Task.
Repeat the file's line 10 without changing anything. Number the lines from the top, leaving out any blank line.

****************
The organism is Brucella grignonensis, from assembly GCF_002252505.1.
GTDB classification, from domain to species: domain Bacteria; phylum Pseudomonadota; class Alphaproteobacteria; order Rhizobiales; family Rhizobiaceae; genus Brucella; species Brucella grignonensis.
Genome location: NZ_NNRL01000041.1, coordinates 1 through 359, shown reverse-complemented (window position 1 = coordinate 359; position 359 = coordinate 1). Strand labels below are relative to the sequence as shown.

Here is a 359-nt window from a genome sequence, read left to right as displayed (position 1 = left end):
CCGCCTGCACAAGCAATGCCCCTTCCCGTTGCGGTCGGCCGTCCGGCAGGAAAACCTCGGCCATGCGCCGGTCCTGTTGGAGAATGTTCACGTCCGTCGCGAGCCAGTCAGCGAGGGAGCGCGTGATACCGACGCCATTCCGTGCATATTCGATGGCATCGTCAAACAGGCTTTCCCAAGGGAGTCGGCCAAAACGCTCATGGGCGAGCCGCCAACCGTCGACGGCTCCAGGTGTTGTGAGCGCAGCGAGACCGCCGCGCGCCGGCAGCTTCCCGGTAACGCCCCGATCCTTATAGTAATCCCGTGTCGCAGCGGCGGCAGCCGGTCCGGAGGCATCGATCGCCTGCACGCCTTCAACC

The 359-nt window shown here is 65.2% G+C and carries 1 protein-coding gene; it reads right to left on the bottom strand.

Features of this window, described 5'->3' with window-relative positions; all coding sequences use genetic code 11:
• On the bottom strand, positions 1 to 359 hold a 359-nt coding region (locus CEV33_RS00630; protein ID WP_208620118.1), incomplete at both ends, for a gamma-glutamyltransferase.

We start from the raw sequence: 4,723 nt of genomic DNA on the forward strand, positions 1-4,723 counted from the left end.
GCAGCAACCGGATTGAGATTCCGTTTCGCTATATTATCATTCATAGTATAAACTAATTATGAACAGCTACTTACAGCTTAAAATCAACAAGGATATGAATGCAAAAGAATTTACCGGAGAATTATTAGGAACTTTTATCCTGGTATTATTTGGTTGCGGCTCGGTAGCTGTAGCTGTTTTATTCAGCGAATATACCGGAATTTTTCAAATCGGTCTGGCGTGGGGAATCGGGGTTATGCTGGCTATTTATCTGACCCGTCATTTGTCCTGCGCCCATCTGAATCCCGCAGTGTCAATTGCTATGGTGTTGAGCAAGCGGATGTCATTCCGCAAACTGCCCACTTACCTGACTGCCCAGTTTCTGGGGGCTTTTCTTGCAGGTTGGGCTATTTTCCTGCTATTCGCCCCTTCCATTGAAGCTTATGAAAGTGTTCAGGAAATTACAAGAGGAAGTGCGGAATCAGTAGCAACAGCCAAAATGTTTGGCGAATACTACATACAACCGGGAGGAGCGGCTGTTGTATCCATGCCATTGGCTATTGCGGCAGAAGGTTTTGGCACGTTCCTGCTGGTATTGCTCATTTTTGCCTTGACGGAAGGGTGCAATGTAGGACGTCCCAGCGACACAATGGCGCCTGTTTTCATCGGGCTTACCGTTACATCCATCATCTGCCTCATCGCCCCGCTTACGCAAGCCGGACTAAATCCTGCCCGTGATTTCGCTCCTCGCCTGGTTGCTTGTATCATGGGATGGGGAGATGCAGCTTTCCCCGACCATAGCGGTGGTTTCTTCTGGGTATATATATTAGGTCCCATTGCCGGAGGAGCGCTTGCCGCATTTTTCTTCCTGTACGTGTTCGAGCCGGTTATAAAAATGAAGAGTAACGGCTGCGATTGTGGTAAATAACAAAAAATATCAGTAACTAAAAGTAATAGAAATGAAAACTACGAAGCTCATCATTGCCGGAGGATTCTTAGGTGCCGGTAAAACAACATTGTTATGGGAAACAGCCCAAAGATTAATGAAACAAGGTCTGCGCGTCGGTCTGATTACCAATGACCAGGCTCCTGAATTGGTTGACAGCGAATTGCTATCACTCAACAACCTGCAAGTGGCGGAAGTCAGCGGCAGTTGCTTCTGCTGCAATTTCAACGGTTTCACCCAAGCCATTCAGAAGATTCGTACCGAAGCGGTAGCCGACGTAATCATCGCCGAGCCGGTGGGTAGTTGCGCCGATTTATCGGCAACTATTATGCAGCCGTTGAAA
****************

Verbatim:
GCAGCAACCGGATTGAGATTCCGTTTCGCTATATTATCATTCATAGTATAAACTAATTATGAACAGCTACTTACAGCTTAAAATCAACAAGGATATGAATGCAAAAGAATTTACCGGAGAATTATTAGGAACTTTTATCCTGGTATTATTTGGTTGCGGCTCGGTAGCTGTAGCTGTTTTATTCAGCGAATATACCGGAATTTTTCAAATCGGTCTGGCGTGGGGAATCGGGGTTATGCTGGCTATTTATCTGACCCGTCATTTGTCCTGCGCCCATCTGAATCCCGCAGTGTCAATTGCTATGGTGTTGAGCAAGCGGATGTCATTCCGCAAACTGCCCACTTACCTGACTGCCCAGTTTCTGGGGGCTTTTCTTGCAGGTTGGGCTATTTTCCTGCTATTCGCCCCTTCCATTGAAGCTTATGAAAGTGTTCAGGAAATTACAAGAGGAAGTGCGGAATCAGTAGCAACAGCCAAAATGTTTGGCGAATACTACATACAACCGGGAGGAGCGGCTGTTGTATCCATGCCATTGGCTATTGCGGCAGAAGGTTTTGGCACGTTCCTGCTGGTATTGCTCATTTTTGCCTTGACGGAAGGGTGCAATGTAGGACGTCCCAGCGACACAATGGCGCCTGTTTTCATCGGGCTTACCGTTACATCCATCATCTGCCTCATCGCCCCGCTTACGCAAGCCGGACTAAATCCTGCCCGTGATTTCGCTCCTCGCCTGGTTGCTTGTATCATGGGATGGGGAGATGCAGCTTTCCCCGACCATAGCGGTGGTTTCTTCTGGGTATATATATTAGGTCCCATTGCCGGAGGAGCGCTTGCCGCATTTTTCTTCCTGTACGTGTTCGAGCCGGTTATAAAAATGAAGAGTAACGGCTGCGATTGTGGTAAATAACAAAAAATATCAGTAACTAAAAGTAATAGAAATGAAAACTACGAAGCTCATCATTGCCGGAGGATTCTTAGGTGCCGGTAAAACAACATTGTTATGGGAAACAGCCCAAAGATTAATGAAACAAGGTCTGCGCGTCGGTCTGATTACCAATGACCAGGCTCCTGAATTGGTTGACAGCGAATTGCTATCACTCAACAACCTGCAAGTGGCGGAAGTCAGCGGCAGTTGCTTCTGCTGCAATTTCAACGGTTTCACCCAAGCCATTCAGAAGATTCGTACCGAAGCGGTAGCCGACGTAATCATCGCCGAGCCGGTGGGTAGTTGCGCCGATTTATCGGCAACTATTATGCAGCCGTTGAAA